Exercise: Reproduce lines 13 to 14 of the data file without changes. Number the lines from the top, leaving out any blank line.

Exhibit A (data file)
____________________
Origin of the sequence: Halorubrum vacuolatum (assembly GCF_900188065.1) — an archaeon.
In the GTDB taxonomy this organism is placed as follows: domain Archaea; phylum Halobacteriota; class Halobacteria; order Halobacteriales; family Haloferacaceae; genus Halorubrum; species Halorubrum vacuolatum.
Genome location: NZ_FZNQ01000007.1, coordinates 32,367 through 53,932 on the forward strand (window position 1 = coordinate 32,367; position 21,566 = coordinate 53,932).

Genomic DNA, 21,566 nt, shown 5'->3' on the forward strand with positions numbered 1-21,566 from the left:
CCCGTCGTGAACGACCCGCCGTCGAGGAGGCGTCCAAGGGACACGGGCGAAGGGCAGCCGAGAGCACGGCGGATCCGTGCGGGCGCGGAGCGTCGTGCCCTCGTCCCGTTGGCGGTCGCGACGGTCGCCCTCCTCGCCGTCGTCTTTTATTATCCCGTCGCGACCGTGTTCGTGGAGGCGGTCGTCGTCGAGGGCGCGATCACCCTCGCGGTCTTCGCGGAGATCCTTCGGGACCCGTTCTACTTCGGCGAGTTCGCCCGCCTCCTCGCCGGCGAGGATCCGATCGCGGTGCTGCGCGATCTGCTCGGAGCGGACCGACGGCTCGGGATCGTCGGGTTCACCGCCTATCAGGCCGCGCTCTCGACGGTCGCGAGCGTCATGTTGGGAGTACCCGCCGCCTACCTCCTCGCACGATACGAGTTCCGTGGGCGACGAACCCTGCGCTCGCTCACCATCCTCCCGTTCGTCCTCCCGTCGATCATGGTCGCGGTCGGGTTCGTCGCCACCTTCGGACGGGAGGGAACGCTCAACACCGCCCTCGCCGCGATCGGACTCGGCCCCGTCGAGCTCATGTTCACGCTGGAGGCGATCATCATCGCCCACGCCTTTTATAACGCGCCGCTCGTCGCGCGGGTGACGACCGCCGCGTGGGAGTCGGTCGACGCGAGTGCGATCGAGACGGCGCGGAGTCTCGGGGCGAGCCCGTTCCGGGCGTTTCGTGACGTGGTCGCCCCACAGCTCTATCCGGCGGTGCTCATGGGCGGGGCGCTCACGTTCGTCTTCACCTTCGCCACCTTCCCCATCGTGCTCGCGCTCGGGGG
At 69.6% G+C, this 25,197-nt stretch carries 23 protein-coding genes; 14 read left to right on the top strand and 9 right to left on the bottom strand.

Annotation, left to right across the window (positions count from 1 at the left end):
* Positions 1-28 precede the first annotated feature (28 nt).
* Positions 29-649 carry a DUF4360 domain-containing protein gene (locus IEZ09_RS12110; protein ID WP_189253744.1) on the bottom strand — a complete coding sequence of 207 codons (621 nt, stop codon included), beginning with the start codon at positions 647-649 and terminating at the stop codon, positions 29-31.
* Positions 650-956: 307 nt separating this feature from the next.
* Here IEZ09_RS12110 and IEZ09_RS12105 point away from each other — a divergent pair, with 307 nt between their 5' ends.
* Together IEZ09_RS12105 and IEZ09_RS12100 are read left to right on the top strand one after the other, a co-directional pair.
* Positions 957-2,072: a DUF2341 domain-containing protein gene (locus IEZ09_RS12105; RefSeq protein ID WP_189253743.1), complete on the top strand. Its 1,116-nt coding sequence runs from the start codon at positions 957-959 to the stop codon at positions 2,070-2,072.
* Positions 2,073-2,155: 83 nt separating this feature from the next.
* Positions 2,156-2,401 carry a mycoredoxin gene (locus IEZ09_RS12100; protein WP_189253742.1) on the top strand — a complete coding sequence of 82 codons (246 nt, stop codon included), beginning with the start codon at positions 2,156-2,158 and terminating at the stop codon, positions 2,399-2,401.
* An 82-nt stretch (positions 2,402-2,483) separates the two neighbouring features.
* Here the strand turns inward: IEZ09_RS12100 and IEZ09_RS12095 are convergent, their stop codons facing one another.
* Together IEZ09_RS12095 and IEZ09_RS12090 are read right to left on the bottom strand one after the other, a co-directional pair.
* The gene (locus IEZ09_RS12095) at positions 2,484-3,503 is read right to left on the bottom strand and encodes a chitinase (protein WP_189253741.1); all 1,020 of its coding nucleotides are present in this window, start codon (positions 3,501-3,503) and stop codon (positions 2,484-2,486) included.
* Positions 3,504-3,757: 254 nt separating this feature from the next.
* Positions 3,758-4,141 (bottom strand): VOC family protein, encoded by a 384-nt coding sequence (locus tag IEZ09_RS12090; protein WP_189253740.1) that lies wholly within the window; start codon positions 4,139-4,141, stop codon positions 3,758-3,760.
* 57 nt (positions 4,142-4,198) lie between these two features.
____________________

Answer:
* Positions 957-2,072: a DUF2341 domain-containing protein gene (locus IEZ09_RS12105; RefSeq protein ID WP_189253743.1), complete on the top strand. Its 1,116-nt coding sequence runs from the start codon at positions 957-959 to the stop codon at positions 2,070-2,072.
* Positions 2,073-2,155: 83 nt separating this feature from the next.